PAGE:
and we went on down there. Out the window was a beautiful view of
other gleaming offices like the one we were in. He was a young guy
and seemed alert. He seemed focused. He dressed well. I could see
him in court fighting for me. I felt a gust of confidence. Maybe
this thing could be won. Maybe justice could be retrieved and some
of my self-esteem with it. Maybe I could climb out of the tarpit
and restore my life to something like it was before I’d even met
He sat down and got out a pad of yellow paper. He
wanted to know the facts of the case. I went over them again. He
remained respectful and listened attentively. Then he said, “This
is going to be a hard case to win. Several factors are working
against you. I cannot promise we will win. I can’t make any
“How much will it cost?”
“It could be expensive. I think it’s only fair to
warn you. And I can’t make any guarantees.”
“On this case I would require a $10,000 retainer.
I would need $10,000 before I could start.”
“Could cost more than $10,000?”
“Yes. There is no way to determine a total cost
because I have no way to know how long the action may take and
what the other side might do.”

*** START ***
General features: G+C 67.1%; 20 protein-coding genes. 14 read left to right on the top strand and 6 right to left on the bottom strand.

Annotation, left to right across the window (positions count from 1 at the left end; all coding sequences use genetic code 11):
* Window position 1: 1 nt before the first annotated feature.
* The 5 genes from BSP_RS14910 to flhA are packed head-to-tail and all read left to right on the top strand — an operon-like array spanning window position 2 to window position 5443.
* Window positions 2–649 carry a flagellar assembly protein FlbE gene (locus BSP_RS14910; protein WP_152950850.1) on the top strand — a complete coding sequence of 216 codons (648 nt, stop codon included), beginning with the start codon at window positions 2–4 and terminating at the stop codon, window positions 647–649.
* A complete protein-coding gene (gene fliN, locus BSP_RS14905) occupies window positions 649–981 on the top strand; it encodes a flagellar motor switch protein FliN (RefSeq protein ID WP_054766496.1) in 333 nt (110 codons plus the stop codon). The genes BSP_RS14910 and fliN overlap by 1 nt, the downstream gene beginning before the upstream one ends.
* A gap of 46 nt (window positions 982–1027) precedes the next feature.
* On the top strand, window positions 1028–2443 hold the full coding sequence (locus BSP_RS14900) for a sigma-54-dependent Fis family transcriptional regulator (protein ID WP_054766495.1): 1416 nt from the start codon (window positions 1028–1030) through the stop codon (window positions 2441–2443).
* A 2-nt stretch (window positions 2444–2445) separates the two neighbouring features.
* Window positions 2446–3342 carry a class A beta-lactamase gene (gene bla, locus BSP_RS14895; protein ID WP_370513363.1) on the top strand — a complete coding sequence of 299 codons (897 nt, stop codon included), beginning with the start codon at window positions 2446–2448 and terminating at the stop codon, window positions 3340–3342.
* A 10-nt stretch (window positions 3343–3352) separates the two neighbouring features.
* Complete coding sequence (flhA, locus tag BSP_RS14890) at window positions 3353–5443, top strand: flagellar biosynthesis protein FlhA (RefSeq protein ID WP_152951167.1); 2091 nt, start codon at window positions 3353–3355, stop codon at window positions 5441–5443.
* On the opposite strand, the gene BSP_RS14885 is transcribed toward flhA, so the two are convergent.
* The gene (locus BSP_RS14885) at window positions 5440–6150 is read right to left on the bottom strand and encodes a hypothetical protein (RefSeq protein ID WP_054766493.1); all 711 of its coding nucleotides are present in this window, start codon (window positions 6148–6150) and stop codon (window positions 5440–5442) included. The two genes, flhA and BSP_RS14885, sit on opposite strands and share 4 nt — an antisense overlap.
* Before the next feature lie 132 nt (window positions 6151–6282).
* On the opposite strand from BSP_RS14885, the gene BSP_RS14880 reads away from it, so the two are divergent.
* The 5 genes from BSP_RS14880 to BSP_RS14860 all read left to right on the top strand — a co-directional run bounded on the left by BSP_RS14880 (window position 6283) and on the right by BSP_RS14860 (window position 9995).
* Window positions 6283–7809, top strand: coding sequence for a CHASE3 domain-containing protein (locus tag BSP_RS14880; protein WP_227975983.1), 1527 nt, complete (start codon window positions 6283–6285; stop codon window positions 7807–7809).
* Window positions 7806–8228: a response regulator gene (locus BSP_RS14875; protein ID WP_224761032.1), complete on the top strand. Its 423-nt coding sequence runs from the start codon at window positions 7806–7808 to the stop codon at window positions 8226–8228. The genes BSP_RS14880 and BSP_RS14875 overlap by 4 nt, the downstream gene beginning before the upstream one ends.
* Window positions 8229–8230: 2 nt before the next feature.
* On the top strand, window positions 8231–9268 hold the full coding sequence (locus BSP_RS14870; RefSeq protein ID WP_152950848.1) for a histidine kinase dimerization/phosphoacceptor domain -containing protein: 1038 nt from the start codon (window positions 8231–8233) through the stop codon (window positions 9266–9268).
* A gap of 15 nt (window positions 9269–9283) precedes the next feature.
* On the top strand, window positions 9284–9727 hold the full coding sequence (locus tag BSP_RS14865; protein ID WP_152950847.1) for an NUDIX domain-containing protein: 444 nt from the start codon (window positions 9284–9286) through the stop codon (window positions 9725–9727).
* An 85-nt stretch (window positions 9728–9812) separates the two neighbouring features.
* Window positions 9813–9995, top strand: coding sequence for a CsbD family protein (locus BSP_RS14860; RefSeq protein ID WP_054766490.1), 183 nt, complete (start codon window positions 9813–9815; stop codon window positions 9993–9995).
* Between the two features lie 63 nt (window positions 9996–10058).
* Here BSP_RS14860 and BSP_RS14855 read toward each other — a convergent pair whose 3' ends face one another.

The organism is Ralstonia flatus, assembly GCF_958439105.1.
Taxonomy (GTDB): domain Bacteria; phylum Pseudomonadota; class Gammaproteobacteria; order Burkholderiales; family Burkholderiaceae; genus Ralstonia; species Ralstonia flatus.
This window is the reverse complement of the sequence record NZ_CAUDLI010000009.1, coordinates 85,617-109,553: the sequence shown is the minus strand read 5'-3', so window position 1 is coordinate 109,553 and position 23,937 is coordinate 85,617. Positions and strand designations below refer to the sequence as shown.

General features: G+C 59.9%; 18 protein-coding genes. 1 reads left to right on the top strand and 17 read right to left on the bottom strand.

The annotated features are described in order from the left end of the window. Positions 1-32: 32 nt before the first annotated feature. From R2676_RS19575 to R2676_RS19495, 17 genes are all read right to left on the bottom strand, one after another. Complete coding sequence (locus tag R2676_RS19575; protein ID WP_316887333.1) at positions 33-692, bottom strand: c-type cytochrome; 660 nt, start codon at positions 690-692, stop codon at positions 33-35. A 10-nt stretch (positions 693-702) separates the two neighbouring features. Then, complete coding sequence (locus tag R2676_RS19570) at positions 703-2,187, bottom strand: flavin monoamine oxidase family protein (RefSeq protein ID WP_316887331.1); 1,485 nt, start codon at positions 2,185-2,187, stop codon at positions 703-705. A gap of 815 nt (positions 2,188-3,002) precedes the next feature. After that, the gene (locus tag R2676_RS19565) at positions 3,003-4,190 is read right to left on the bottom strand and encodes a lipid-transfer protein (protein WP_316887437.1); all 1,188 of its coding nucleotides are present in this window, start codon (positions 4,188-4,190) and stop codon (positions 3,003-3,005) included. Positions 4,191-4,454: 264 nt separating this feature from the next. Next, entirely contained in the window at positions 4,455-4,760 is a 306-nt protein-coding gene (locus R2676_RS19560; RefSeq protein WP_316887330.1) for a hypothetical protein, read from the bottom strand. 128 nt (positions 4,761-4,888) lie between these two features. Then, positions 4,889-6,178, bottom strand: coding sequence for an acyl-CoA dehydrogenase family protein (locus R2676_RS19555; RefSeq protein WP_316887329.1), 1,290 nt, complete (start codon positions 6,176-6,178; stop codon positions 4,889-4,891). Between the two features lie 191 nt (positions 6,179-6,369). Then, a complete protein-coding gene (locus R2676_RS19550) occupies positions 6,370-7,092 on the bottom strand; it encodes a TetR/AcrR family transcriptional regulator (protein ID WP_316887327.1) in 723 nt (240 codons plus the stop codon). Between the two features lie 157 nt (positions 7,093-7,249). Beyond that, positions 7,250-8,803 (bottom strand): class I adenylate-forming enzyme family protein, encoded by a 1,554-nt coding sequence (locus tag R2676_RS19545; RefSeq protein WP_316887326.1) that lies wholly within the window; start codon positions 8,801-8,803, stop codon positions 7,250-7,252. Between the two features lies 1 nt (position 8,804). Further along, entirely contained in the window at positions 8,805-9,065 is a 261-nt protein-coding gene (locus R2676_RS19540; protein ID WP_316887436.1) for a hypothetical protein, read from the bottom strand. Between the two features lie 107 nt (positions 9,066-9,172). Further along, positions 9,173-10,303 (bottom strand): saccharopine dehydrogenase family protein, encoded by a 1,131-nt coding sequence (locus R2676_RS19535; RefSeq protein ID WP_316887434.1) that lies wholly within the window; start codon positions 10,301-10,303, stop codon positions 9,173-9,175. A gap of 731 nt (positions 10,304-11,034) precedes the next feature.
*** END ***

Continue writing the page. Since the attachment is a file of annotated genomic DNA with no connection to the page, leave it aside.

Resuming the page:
“So, $10,000 might be just the beginning? Really
what you need is a blank check?”
“I told you, Mr. Harrison, I have no way to know
how long your case will take so I can not tell you what it will
“Can you estimate?”
“No. I don’t think it is possible to do that at
“Can you tell me what you would be charging me per
“My fee is $280 an hour.”
He was polite so I didn’t belabor the matter. I
told him there was no way I could pay money like that. I didn’t
tell him but the whole thing seemed so unfair. Why was I having to
pay this! Why was I having to pay for my punishment? Why did I
have to pay such big sums of money for something I didn’t deserve
in the first place?
He might have anticipated what I was thinking
because he said, “Contested marriages can be very expensive, Mr.
Harrison. I had one client who kept fighting his ex-wife. He kept
fighting her for over a year. He spent $100,000. He finally
decided to accept a settlement. It’s up to you. You can spend as
much as you want.”
With that cheerful thought I departed and headed
down the elevator. Outside some kind of picket line was gathering.
A labor action of some sort. I saw a big “Unfair!” on a sign.
They have the right address.
I called the referral number for another attorney.